Essentially, that the government as the sovereign currency issuer makes its economic and spending decisions based, not on whether it has the money, but on ideological premises. Over the last 10 years, the coalition and Tory governments made a political choice to cut funding for the NHS and other vital public services and carried on the decades-old programme of privatisation.

There was, however, no shortage of money just as there is no need for the UK government to collect tax or borrow to fund its spending choices (although that is not an argument for not paying one’s tax and that is another matter). To reiterate the oft-repeated mantra – the government finances are not like a household budget.

We need to challenge our perceptions that government has a limited pot of money to spend and realise that the real constraints are real resources, not £ sterling. Indeed, there cannot be a starker acknowledgement as we are so poignantly reminded every day with the lack of PPE, ventilators, nurses and doctors and other facilities in an NHS cut to the bone.

The scale of the challenge may seem like a mountain to climb. This is not a moment, therefore, to challenge the validity of Modern Monetary Theory with spurious arguments as so many do, holding onto false narratives which suggest that we can’t afford to save ourselves.

We have nothing to lose by informing ourselves and challenging the entrenched notions which lead us by the nose. Indeed, our future depends on our willingness to do so.

 

 

Join our mailing list

If you would like GIMMS to let you know about news and events, please click to sign up here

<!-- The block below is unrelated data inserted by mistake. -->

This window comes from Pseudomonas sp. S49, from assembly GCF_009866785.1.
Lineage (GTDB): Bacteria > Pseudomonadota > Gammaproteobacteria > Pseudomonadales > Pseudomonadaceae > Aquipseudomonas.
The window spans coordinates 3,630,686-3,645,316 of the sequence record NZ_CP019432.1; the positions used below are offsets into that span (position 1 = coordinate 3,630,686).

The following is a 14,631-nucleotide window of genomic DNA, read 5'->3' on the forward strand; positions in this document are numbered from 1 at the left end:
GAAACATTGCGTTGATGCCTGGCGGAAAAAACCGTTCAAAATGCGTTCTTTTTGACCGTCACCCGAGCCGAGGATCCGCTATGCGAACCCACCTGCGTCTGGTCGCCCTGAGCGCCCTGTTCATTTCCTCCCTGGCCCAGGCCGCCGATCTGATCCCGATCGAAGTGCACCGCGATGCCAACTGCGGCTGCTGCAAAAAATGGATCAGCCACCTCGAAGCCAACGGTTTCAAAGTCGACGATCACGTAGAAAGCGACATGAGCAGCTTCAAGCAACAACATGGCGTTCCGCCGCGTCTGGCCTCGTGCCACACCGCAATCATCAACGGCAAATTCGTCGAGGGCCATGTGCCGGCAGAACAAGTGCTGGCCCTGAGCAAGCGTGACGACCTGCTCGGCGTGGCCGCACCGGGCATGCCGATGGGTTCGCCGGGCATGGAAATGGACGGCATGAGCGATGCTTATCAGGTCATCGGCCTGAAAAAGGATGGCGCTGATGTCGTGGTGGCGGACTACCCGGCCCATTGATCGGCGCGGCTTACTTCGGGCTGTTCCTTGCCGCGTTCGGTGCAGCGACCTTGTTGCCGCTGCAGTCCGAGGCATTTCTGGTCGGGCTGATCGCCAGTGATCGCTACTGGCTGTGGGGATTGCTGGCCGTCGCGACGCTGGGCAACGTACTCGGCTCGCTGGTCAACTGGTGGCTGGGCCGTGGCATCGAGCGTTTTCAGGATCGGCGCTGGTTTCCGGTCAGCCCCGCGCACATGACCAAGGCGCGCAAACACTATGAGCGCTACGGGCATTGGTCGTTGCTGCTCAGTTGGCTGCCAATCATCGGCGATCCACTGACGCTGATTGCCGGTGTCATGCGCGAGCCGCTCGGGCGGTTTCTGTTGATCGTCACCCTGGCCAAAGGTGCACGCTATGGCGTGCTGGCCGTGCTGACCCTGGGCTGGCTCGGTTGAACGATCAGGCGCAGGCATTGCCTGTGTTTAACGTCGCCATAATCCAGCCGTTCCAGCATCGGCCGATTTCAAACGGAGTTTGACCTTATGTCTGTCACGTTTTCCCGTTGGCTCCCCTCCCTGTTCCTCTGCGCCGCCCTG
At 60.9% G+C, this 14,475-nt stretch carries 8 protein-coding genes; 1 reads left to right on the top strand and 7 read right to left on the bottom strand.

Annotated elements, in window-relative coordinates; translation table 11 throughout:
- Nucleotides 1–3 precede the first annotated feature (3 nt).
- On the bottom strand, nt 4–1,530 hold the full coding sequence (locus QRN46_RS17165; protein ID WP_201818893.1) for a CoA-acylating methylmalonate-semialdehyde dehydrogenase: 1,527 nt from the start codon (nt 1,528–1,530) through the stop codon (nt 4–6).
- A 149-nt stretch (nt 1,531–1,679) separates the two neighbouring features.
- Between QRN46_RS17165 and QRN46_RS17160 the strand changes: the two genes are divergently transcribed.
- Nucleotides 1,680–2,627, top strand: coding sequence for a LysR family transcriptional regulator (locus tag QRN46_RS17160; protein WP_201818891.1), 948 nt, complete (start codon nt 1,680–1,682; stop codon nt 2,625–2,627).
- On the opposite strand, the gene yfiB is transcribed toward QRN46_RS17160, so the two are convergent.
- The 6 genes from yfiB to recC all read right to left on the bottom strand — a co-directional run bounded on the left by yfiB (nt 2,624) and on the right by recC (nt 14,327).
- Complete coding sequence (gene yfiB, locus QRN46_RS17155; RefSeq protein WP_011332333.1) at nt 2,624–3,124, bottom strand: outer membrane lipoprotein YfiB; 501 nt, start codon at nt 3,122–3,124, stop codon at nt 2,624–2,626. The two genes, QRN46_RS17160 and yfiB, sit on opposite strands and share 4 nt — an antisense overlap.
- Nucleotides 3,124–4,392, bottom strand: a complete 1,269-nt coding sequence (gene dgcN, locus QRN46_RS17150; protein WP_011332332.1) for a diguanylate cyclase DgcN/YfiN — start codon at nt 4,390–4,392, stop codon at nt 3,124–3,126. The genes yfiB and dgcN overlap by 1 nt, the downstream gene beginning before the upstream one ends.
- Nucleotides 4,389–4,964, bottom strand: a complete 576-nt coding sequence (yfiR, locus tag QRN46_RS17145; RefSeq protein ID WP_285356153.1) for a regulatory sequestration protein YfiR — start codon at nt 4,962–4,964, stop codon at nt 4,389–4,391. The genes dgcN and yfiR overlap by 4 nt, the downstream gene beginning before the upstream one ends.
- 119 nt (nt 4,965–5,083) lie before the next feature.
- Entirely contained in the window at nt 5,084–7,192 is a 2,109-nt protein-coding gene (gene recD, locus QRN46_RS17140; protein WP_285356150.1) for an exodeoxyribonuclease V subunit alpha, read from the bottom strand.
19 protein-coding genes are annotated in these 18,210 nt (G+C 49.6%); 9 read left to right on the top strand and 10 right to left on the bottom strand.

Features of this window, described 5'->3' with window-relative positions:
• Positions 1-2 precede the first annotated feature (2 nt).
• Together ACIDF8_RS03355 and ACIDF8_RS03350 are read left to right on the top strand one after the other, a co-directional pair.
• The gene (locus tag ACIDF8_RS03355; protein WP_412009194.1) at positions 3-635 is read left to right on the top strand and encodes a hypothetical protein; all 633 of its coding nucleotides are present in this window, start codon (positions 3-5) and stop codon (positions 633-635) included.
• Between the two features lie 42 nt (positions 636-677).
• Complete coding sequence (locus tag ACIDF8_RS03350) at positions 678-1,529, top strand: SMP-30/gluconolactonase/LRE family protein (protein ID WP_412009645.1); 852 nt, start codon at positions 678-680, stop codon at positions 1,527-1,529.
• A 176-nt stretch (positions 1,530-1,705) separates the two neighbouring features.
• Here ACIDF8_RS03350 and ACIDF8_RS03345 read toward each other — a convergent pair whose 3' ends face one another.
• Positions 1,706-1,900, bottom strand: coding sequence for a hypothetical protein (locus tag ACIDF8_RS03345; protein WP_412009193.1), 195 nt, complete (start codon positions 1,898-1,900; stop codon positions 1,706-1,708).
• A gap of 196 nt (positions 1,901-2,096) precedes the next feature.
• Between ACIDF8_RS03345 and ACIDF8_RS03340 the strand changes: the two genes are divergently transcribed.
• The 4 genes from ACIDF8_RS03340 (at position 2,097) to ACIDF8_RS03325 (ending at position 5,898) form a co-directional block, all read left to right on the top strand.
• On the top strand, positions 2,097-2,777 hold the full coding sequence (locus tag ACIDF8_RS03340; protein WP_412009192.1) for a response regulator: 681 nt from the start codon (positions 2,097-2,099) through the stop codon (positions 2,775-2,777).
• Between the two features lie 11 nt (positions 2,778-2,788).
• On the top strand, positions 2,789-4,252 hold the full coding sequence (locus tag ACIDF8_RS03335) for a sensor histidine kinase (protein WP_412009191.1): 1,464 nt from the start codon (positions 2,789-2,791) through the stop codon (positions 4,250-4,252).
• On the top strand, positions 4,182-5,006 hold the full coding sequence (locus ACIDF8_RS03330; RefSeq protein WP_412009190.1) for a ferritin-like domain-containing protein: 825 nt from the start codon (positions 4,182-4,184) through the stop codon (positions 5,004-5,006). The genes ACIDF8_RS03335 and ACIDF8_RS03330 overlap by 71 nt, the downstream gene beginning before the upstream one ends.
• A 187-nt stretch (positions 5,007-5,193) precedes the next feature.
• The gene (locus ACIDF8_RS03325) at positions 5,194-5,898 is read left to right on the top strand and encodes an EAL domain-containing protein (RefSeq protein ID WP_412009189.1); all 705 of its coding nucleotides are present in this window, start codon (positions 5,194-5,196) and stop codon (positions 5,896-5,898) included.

Support us

The Gower Initiative for Money Studies is run by volunteers and relies on donations to continue its work. If you would like to donate, please see our donations page here

 

Share

Tweet

Whatsapp

Messenger

Share

Email

reddit

Viber icon
Viber

The post COVID-19 is our practice run. Our future survival may be at stake, but the solutions are within our grasp. NOW. appeared first on The Gower Initiative for Modern Money Studies.

Virus Death Toll Mounting, But Scum Still Demanding Lockdown Lifted – Because Murdoch Needs His Profits £££

The Scum provided further evidence yesterday of Rupert Murdoch’s utterly loathsome attitude to the Coronavirus crisis. The death toll in Britain was continuing to rise, we had lost young people as well as the disabled and elderly to the disease. I’m sure many of you will have been particularly upset by the fact that one of the new victims was a child of five, who had an underlying condition. We have also lost some of our dedicated healthcare professionals – doctors, surgeons and nurses – who carried on doing their duty despite an appalling lack of proper protective equipment. And yesterday Boris Johnson himself was hurried to hospital. This was supposed to be nothing special. It’s just that Boris’ cough had carried on longer than usual. He was just going to have a check-up. Zelo Street, as perceptive as always, smelled more Tory lies, and said that looking at the situation rather than listening to the flannel, Johnson was in a far more serious condition than the Tories were telling us. He was. It’s now been reported that Johnson had to be given oxygen, and is now in intensive care. There have been more reassurances from the Tories that Boris isn’t in that serious a condition, but the Mirror, and Zelo Street, disagree. It looks like he’s got pneumonia. And Matt Hancock, the odious Health Secretary, has said that he has also lost two people to the disease.